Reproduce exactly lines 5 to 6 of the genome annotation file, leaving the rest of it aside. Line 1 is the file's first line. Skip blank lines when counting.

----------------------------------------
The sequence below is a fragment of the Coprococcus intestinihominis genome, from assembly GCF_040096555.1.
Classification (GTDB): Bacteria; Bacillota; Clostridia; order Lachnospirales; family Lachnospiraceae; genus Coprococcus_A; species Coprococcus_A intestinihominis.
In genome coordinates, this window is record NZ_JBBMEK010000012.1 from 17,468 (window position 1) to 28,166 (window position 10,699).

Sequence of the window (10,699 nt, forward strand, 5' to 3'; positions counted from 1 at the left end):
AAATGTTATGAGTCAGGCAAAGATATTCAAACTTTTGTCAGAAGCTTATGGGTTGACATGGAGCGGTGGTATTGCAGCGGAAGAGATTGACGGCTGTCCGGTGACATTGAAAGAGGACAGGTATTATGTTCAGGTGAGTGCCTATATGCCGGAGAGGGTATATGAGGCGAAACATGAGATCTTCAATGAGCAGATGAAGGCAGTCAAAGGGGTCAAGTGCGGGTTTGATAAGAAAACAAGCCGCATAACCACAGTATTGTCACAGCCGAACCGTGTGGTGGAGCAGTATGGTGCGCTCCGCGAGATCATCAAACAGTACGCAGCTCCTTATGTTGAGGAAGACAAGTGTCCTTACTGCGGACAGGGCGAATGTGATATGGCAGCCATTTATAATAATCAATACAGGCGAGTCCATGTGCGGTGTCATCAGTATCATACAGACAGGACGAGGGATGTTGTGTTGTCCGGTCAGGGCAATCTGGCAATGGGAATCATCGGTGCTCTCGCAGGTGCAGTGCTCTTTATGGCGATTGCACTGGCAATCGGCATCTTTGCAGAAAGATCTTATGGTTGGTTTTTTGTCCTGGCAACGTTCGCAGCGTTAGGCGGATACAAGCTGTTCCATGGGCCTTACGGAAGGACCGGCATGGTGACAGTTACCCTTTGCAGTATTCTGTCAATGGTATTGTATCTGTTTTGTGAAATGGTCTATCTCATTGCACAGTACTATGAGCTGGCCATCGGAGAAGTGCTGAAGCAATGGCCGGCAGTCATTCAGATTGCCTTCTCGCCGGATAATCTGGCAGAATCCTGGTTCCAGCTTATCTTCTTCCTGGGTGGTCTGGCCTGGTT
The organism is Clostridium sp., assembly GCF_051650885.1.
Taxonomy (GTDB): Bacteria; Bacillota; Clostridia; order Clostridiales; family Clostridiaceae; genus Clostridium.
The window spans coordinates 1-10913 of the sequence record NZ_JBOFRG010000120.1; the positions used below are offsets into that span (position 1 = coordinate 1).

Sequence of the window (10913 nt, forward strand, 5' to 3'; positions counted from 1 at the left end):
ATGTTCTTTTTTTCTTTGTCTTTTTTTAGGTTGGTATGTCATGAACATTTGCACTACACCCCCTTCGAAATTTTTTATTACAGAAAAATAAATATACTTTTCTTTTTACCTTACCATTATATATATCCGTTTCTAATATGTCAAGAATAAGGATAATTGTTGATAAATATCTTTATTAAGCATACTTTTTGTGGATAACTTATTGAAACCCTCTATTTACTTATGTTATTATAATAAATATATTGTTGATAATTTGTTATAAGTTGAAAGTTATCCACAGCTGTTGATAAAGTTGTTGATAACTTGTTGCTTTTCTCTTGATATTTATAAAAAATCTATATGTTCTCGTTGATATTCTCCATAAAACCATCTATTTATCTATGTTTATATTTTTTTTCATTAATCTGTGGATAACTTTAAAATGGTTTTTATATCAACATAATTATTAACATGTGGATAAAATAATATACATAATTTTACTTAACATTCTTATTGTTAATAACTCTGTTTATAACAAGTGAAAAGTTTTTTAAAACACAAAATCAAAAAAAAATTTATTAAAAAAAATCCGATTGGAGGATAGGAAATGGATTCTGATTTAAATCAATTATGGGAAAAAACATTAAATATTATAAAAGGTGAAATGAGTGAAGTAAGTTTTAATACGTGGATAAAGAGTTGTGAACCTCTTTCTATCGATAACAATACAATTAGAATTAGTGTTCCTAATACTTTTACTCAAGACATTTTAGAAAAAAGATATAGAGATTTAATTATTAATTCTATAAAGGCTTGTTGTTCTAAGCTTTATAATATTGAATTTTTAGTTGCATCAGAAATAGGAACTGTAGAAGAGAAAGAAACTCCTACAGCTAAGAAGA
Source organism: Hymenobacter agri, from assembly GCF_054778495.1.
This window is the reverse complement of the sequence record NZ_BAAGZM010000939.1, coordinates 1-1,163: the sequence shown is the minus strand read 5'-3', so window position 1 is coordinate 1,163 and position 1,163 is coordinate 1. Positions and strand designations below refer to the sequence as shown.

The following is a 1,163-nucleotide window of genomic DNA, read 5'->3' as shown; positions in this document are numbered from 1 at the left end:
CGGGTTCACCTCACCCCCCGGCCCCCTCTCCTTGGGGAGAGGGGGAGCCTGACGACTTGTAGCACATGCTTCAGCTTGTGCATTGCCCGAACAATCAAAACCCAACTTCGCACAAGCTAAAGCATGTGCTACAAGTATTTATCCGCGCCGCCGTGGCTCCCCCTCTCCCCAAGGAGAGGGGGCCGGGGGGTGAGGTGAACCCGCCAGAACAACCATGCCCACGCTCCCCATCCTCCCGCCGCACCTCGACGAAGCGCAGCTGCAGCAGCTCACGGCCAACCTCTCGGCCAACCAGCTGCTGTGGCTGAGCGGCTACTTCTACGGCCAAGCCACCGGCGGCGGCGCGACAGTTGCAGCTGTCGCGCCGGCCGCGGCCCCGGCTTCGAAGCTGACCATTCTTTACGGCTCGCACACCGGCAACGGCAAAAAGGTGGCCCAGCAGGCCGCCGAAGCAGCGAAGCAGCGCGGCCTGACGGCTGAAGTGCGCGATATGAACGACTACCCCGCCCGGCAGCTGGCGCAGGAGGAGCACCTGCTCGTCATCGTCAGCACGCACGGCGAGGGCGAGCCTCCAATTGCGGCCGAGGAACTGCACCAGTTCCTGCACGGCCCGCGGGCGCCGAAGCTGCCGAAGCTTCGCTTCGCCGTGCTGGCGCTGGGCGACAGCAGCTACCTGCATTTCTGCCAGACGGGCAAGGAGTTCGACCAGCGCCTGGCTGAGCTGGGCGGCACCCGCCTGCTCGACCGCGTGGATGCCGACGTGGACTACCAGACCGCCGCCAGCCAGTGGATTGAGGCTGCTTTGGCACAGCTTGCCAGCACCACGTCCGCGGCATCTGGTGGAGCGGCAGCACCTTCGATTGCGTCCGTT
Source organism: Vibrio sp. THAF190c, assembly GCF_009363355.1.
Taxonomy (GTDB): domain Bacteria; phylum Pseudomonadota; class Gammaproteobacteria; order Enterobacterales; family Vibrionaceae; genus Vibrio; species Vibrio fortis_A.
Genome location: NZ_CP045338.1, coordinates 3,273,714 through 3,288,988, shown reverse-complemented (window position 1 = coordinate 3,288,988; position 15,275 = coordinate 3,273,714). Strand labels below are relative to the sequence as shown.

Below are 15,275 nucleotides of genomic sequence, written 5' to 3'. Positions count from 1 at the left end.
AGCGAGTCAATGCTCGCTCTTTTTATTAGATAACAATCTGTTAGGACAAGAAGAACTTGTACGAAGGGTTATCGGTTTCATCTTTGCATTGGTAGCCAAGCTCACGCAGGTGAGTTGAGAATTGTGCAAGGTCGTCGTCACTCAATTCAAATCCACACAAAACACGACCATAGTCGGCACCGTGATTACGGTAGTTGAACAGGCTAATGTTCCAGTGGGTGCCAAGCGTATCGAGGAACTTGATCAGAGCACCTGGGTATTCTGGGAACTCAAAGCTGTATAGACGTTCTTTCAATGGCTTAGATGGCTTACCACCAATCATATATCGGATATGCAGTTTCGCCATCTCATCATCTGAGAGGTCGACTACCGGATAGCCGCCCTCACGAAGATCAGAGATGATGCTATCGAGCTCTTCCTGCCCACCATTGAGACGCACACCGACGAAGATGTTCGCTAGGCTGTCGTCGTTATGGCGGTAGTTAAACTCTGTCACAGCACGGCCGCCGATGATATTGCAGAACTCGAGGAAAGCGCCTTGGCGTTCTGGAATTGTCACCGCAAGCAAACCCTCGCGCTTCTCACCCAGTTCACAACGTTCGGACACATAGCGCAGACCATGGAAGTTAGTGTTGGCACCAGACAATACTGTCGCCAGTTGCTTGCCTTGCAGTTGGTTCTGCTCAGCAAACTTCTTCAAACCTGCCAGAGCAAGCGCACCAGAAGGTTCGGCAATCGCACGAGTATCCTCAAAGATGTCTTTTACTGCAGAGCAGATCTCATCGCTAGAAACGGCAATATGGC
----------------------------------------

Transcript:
AAATGTTATGAGTCAGGCAAAGATATTCAAACTTTTGTCAGAAGCTTATGGGTTGACATGGAGCGGTGGTATTGCAGCGGAAGAGATTGACGGCTGTCCGGTGACATTGAAAGAGGACAGGTATTATGTTCAGGTGAGTGCCTATATGCCGGAGAGGGTATATGAGGCGAAACATGAGATCTTCAATGAGCAGATGAAGGCAGTCAAAGGGGTCAAGTGCGGGTTTGATAAGAAAACAAGCCGCATAACCACAGTATTGTCACAGCCGAACCGTGTGGTGGAGCAGTATGGTGCGCTCCGCGAGATCATCAAACAGTACGCAGCTCCTTATGTTGAGGAAGACAAGTGTCCTTACTGCGGACAGGGCGAATGTGATATGGCAGCCATTTATAATAATCAATACAGGCGAGTCCATGTGCGGTGTCATCAGTATCATACAGACAGGACGAGGGATGTTGTGTTGTCCGGTCAGGGCAATCTGGCAATGGGAATCATCGGTGCTCTCGCAGGTGCAGTGCTCTTTATGGCGATTGCACTGGCAATCGGCATCTTTGCAGAAAGATCTTATGGTTGGTTTTTTGTCCTGGCAACGTTCGCAGCGTTAGGCGGATACAAGCTGTTCCATGGGCCTTACGGAAGGACCGGCATGGTGACAGTTACCCTTTGCAGTATTCTGTCAATGGTATTGTATCTGTTTTGTGAAATGGTCTATCTCATTGCACAGTACTATGAGCTGGCCATCGGAGAAGTGCTGAAGCAATGGCCGGCAGTCATTCAGATTGCCTTCTCGCCGGATAATCTGGCAGAATCCTGGTTCCAGCTTATCTTCTTCCTGGGTGGTCTGGCCTGGTT
The organism is Clostridium sp., assembly GCF_051650885.1.